Think of an average office, with people having an invigorating coffee or tea four or five times a day and then throwing the cup away. That’s an awful lot of waste that ends up in the bin.
What are the options?
Coffee and tea have become essential parts of every office – and so has the cup! Realistically, there are only three options to choose from: reusable ceramic cups or disposable ones in either paper or plastic. Which is the most sustainable?
Let’s look at some facts
More energy is used to produce a ceramic cup than a disposable cup. A lot of water and washing-up liquid is needed to clean ceramic cups and they are also heavier which means more fuel is used to transport them e.g. from the factory to the store.
An average disposable plastic coffee cup weighs just a few grams, making transporting and later disposing of them more efficient. And they can be more easily recycled. With regards to paper cups, they are lightweight too but trees are cut down to produce them and they are not generally recyclable due to their plastic coating.
The considerations don’t stop there. It’s been discovered that the impact a ceramic cup has on the environment can only be reduced when it is used and re-used many times over many years – between 500 and 3,000 times according to the Netherlands Organization for Applied Scientific Research, TNO.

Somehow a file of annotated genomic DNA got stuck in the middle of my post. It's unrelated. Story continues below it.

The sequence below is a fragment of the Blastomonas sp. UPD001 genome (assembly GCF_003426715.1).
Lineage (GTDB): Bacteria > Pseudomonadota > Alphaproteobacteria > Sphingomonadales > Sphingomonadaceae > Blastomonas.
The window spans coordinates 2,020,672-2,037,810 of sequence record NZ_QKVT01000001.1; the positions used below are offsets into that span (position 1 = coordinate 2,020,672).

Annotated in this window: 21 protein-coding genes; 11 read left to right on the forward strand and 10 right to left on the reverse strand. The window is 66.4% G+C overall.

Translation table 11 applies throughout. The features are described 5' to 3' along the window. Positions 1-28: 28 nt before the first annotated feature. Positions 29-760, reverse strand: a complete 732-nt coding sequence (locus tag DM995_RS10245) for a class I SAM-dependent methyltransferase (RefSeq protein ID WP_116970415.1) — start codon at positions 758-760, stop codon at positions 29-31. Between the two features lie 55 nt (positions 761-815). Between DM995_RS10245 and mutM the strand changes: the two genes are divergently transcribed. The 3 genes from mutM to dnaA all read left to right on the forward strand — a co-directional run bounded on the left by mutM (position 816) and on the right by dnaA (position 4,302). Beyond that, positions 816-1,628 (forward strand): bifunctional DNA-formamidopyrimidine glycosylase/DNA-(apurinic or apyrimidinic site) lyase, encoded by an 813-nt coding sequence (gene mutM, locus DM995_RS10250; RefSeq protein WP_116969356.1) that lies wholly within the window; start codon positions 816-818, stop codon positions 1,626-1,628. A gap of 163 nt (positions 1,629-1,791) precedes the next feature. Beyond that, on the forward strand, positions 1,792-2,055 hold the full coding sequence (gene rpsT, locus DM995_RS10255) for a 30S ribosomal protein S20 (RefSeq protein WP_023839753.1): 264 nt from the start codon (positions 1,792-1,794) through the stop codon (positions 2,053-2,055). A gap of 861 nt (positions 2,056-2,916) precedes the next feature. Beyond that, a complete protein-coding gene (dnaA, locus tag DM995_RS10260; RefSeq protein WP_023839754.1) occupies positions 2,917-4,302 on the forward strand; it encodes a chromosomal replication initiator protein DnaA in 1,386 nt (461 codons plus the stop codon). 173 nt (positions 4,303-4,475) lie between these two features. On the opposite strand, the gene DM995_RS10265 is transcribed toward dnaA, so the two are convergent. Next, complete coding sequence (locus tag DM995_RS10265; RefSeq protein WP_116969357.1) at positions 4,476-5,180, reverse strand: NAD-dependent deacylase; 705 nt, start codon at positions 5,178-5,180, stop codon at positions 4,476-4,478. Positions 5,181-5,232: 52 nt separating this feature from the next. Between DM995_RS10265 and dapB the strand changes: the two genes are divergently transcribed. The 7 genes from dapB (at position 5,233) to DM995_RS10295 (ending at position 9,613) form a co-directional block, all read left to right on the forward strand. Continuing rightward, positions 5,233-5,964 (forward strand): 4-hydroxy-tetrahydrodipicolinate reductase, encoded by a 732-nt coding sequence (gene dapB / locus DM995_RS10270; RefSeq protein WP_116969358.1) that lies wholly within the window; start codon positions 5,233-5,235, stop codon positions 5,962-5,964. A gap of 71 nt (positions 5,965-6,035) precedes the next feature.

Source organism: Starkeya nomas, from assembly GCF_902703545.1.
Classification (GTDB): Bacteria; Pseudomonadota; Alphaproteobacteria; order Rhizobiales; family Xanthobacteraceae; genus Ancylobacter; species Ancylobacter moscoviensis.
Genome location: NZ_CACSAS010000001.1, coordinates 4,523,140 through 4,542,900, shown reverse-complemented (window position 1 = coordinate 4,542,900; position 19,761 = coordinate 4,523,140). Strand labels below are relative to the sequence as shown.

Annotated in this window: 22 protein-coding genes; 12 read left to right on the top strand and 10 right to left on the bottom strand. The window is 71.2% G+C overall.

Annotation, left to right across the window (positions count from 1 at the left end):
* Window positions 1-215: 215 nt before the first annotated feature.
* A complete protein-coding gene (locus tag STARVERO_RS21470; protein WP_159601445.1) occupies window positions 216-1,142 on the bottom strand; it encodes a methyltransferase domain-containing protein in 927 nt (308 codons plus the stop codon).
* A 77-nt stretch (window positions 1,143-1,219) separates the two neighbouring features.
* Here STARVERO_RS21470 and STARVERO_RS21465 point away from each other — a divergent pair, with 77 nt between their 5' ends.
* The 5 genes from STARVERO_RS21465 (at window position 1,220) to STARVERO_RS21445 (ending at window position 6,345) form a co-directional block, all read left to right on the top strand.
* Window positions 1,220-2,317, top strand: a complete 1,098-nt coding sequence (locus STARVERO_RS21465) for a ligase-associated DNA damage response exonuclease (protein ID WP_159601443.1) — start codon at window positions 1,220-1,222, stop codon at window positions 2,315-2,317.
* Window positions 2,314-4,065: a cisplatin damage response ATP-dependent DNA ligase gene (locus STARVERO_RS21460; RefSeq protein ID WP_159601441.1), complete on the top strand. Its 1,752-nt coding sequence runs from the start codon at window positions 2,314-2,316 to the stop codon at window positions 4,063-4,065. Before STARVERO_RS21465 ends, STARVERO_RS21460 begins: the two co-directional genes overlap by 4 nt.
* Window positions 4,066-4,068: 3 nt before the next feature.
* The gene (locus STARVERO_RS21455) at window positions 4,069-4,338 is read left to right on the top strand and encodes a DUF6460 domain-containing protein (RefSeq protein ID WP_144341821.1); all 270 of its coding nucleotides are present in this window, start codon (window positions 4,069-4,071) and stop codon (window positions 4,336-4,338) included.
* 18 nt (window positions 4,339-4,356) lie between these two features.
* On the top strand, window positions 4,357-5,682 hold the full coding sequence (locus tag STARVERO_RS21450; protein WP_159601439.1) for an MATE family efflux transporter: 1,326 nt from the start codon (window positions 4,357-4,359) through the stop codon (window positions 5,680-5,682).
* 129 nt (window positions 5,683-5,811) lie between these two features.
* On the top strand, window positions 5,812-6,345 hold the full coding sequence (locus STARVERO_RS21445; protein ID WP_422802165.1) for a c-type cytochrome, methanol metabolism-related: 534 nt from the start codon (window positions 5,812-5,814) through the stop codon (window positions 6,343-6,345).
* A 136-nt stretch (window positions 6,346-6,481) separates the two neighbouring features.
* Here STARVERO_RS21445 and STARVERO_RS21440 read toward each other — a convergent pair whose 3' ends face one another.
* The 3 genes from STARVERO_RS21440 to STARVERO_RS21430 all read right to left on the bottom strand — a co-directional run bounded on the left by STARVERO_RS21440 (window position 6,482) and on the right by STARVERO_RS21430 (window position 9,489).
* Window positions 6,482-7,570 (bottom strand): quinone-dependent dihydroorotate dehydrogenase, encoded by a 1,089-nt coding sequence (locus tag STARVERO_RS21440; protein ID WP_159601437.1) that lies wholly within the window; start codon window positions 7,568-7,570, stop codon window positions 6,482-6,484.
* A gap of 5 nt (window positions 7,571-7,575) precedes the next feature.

Throw or rinse?
An independent study by TNO looked at the so-called environmental “shadow costs”. For example, how much it costs to produce or dispose of them. Globally, the shadow costs of ceramic cups or mugs are 20% higher than disposable cups(i).
However, it depends on the way people use ceramic cups. According to TNO, their impact can be reduced by washing or rinsing them less often. More specifically, the impact of using a ceramic cup can be improved if it was used more than four times without being washed. And the environmental impact of using disposable cups can be even further improved just by re-using them!
So throw or rinse is one of the questions but where do we want to put our priorities? In saving energy costs and water over the whole life cycle? Or saving the oil resources that go into plastic? It might seem contrary to common sense, but using plastic for things like disposable cups can actually be the more sustainable choice.
And at my office?
In many offices, we have to use whatever cup the coffee machine offers us. But we can still make a difference! If you use disposal cups, think about re-using them – particularly if you’re only drinking water. Check if the used cups are collected and sorted for recycling or burned to recover energy. The polystyrene in plastic coffee cups is easily recycled into items such as ice scrapers, key rings and cup trays(ii) . Paper cups will most likely go into the bin because their coated linings make recycling a challenge. However, you can normally use them more than once if you carefully rinse them with lukewarm water. If you prefer a ceramic cup, don’t clean it thoroughly every time just rinse it quickly with a little water.
So, it’s important to look at the bigger picture before jumping to conclusions relating to sustainability issues. And we all need to remember that each and every one of us can look for ways in which we, ourselves, can lower the environmental impact of the things we use.
(i) Summary Research Drinking Systems, 2007. TNO http://www.tno.nl/downloads/2006-a-r0246e_b_summary.pdf